- Justification for targeting Americans. President Obama noted that he released information on four Americans killed by US drones to increase transparency, and attempted to justify the targeting of Anwar Al-Awlaki. He didn’t mention in the speech that the three other Americans were killed by accident (including one who may have been killed in a “signature strike,” based on patterns of behavior rather than actually knowing whom they’re shooting missiles at). Aside from the elision of three unintended American deaths in drone strikes, President Obama’s portrayal of Anwar Al-Awlaki as an operational leader in AQAP contradicts the opinion of journalists and experts on the region.
- The civilian casualties straw man. President Obama addressed concerns over civilian casualties, but mostly used an argument I ranted about last week: that sending in ground troops or using other weapons systems would result in more casualties. This is a hard argument to make when you haven’t shared criteria that confirms the real threat posed by the targets of these strikes. Lawyer Mirza Shahzad Akbar takes on this issue in a striking op-ed in the New York Times today.
Mr. Obama is scheduled to deliver a major speech on drones at the National Defense University today. He is likely to tell his fellow Americans that drones are precise and effective at killing militants.
But his words will be little consolation for 8-year-old Nabila, who, on Oct. 24, had just returned from school and was playing in a field outside her house with her siblings and cousins while her grandmother picked flowers. At 2:30 p.m., a Hellfire missile came out of the sky and struck right in front of Nabila. Her grandmother was badly burned and succumbed to her injuries; Nabila survived with severe burns and shrapnel wounds in her shoulder.
Nabila doesn’t know who Mr. Obama is, or where the Hellfire missile that killed her grandmother came from. As she grows older, she will learn about the idea of justice. But how will she be able to grasp it if she herself has been denied this basic right?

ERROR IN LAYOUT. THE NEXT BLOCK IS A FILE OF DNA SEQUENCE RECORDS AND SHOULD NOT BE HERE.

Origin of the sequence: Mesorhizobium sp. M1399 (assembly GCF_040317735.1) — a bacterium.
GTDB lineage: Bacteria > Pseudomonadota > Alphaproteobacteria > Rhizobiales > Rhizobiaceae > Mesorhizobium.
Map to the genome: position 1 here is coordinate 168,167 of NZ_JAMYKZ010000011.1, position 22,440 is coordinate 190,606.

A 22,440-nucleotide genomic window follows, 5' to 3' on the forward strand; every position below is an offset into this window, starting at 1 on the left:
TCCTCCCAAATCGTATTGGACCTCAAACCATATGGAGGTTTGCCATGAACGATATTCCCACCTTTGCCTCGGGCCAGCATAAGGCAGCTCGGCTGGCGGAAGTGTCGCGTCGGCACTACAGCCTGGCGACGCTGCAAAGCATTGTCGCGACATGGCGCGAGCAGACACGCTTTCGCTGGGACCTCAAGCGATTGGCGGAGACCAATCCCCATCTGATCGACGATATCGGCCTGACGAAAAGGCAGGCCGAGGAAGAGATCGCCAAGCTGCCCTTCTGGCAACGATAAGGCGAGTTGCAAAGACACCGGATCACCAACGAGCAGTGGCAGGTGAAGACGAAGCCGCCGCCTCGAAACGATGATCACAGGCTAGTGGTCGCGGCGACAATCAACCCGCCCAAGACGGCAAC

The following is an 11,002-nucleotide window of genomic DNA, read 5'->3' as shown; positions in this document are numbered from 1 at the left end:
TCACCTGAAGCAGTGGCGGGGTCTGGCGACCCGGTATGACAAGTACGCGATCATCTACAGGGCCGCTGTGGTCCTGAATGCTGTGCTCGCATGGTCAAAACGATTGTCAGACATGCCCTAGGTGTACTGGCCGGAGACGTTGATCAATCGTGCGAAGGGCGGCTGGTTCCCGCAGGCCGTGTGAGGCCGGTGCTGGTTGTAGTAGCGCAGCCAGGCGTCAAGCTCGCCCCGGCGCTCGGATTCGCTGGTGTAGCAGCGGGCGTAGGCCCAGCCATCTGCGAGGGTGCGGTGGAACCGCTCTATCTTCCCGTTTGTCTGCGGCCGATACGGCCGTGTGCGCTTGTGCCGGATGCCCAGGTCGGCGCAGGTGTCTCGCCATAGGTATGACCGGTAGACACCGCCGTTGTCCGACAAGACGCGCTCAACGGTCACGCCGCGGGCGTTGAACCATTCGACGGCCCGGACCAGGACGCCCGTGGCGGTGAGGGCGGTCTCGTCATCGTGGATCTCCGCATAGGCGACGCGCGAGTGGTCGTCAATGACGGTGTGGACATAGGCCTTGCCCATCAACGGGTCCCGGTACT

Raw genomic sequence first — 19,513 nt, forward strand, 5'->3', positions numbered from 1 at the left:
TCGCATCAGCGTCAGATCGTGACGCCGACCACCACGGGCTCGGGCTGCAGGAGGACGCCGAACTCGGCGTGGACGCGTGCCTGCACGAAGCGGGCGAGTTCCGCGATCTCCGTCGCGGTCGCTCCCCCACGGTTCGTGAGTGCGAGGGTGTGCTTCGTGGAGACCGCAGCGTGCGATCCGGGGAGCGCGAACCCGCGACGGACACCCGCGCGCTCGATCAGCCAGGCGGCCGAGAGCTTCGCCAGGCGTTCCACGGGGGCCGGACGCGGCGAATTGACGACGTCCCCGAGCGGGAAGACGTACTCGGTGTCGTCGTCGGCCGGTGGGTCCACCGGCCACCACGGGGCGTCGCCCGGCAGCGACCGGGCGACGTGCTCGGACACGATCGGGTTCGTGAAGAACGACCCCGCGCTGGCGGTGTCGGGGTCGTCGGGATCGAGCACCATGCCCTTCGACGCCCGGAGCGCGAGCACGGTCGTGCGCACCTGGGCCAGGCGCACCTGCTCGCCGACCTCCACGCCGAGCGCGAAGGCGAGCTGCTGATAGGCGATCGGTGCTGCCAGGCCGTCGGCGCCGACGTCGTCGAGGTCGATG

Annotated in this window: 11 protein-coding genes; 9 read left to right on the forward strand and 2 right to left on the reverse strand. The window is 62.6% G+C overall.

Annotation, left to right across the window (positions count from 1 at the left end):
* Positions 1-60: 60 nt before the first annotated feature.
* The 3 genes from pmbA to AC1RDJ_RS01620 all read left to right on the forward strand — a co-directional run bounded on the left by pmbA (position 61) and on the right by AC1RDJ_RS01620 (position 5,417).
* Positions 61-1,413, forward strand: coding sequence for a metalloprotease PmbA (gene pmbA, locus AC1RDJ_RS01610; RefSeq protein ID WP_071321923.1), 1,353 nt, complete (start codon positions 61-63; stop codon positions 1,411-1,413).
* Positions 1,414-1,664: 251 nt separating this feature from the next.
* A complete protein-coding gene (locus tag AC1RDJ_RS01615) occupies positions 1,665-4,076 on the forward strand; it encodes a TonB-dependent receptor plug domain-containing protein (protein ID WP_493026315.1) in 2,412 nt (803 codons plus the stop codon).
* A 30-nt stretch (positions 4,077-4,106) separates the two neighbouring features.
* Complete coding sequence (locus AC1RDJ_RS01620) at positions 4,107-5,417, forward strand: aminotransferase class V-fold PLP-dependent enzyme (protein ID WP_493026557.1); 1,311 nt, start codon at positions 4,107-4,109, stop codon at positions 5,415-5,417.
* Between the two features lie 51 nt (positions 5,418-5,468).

- Exaggerating the level of congressional oversight. It’s positive that the president wants to engage Congress more on oversight, though some of the proposals on the table (like a FISA-like drone court) raise other concerns. But his claims about existing congressional oversight are exaggerated. Conor Friedersdorf does a good job dismantling oversight claims, pointing out that a member of the Senate Intelligence Committee, which has more access than any other committee, wouldn’t be relentlessly pushing the administration for information if ample oversight existed.
- How do we know when it’s over? President Obama rightly said that we shouldn’t be pursuing a “boundless ‘global war on terror.’” But what he didn’t offer was any indication of when this targeted killing policy would wind down. How do we know that the US government has killed enough terrorists to declare victory (especially hard when the policy helps create more terrorists)? Military officials painted a disturbing picture at a Senate hearing last week, estimating the war on Al Qaeda could last another ten to twenty years and claiming the authority to strike terrorists anywhere and everywhere.
This speech will help spark much-needed debate on the administration’s counterterrorism policy, and lays the groundwork for some efforts at additional congressional oversight when the House votes on the National Defense Authorization Act in a few weeks. It’s clear that we need to keep pushing the administration and Congress for an actual plan to rein in this misguided policy.